This article was prepared with the assistance of ABIL, the Alliance of Business Immigration Lawyers, of which Loan Huynh, Fredrikson Immigration Department Chair, is a member.
The Department of State (DOS) released guidance on how its embassies and consulates are prioritizing immigrant visa applications and making “difficult decisions” as they work to reduce the backlog “resulting from travel restrictions and operational constraints caused by the global COVID pandemic.”
DOS said the guiding principle is family reunification: “Specifically, the Department’s prioritization relie[s] on clear direction from Congress that the Department must adopt a policy of prioritizing immediate relative visa applicants and K-1 [fiancé(e)s] of U.S. citizens, followed by family preference immigrant visa applicants.”
Immigrant visas are prioritized over nonimmigrant visas. U.S. embassies and consulates are using a “tiered approach to triage immigrant visa applications based on the category of immigrant visa as they resume and expand processing.” Consular sections are scheduling some appointments within all four priority tiers every month. The following lists the main categories of immigrant visas in priority order:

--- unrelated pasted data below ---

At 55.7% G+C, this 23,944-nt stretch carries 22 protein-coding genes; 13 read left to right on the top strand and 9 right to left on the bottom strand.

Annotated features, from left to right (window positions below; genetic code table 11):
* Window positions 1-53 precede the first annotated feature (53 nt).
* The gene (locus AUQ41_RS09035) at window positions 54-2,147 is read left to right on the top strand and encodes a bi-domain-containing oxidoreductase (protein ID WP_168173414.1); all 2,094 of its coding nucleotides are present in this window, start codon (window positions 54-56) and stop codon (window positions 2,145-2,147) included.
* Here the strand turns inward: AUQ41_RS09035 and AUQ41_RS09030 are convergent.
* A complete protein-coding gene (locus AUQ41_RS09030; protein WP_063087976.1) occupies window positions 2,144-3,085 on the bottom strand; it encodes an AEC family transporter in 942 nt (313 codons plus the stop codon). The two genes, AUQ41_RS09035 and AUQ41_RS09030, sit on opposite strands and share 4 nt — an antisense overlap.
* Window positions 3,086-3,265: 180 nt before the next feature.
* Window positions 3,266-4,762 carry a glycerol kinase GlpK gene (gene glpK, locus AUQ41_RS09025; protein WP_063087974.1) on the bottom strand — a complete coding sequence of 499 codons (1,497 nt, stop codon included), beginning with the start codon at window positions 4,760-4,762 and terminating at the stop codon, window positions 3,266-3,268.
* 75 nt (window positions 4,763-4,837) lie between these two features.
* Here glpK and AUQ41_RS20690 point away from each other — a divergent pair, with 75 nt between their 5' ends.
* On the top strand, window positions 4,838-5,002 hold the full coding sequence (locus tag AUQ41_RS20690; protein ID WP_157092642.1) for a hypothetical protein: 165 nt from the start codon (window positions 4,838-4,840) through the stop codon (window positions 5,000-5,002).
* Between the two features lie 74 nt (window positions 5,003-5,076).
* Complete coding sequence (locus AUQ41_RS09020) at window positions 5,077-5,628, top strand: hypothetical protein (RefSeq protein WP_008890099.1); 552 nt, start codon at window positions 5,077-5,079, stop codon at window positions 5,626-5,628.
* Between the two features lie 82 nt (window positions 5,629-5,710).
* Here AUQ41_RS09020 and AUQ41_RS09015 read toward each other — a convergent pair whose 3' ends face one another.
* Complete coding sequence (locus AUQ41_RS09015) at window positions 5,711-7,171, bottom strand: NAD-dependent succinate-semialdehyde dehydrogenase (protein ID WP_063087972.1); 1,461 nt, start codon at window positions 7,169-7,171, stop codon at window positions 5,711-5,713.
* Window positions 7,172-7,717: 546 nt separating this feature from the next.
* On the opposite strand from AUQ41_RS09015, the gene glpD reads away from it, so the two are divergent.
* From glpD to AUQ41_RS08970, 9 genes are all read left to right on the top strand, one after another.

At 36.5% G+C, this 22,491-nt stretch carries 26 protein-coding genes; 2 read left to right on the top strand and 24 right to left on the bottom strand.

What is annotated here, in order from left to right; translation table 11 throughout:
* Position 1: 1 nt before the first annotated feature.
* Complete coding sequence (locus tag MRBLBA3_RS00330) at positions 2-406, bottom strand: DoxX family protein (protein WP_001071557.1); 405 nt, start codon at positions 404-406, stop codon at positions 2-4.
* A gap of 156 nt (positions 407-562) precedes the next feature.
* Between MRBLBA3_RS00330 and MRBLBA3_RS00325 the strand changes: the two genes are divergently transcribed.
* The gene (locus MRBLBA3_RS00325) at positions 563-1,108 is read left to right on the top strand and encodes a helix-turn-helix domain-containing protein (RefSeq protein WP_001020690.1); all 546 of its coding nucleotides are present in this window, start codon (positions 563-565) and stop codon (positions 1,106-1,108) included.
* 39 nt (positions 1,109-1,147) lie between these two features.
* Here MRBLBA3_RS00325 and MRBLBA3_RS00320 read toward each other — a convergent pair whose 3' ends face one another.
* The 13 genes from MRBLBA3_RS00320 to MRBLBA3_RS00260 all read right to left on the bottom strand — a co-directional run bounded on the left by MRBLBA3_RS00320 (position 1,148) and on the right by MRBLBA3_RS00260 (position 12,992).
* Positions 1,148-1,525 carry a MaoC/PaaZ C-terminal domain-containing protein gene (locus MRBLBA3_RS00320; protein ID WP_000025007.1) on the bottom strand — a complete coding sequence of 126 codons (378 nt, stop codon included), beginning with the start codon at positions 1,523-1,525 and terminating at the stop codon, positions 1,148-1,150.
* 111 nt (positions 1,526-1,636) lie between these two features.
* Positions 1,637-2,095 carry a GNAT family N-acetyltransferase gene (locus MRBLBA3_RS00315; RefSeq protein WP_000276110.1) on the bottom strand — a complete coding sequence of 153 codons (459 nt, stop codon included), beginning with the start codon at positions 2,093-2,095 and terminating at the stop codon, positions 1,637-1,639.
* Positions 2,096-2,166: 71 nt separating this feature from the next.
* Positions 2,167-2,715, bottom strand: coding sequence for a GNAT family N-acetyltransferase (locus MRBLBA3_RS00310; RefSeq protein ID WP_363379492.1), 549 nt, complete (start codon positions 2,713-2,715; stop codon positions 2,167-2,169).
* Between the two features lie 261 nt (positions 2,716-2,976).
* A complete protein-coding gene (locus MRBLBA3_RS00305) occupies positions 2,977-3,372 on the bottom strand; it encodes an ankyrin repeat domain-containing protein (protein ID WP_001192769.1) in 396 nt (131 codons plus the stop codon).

Immediate relative intercountry adoption visas, age-out cases (cases where the applicant will soon no longer qualify due to their age), certain Special Immigrant Visas (SQ and SI for Afghan and Iraqi nationals working with the U.S. government), and emergency cases as determined on a case-by-case basis.
Immediate relative visas; fiancé(e) visas; and returning resident visas
Family preference immigrant visas and SE Special Immigrant Visas for certain employees of the U.S. government abroad
All other immigrant visas, including employment preference and diversity visas
Also, U.S. embassies and consulates were instructed that they may “prioritize as emergencies on a case-by-case basis the immigrant visa cases of certain healthcare professionals who will work at a facility engaged in pandemic response.”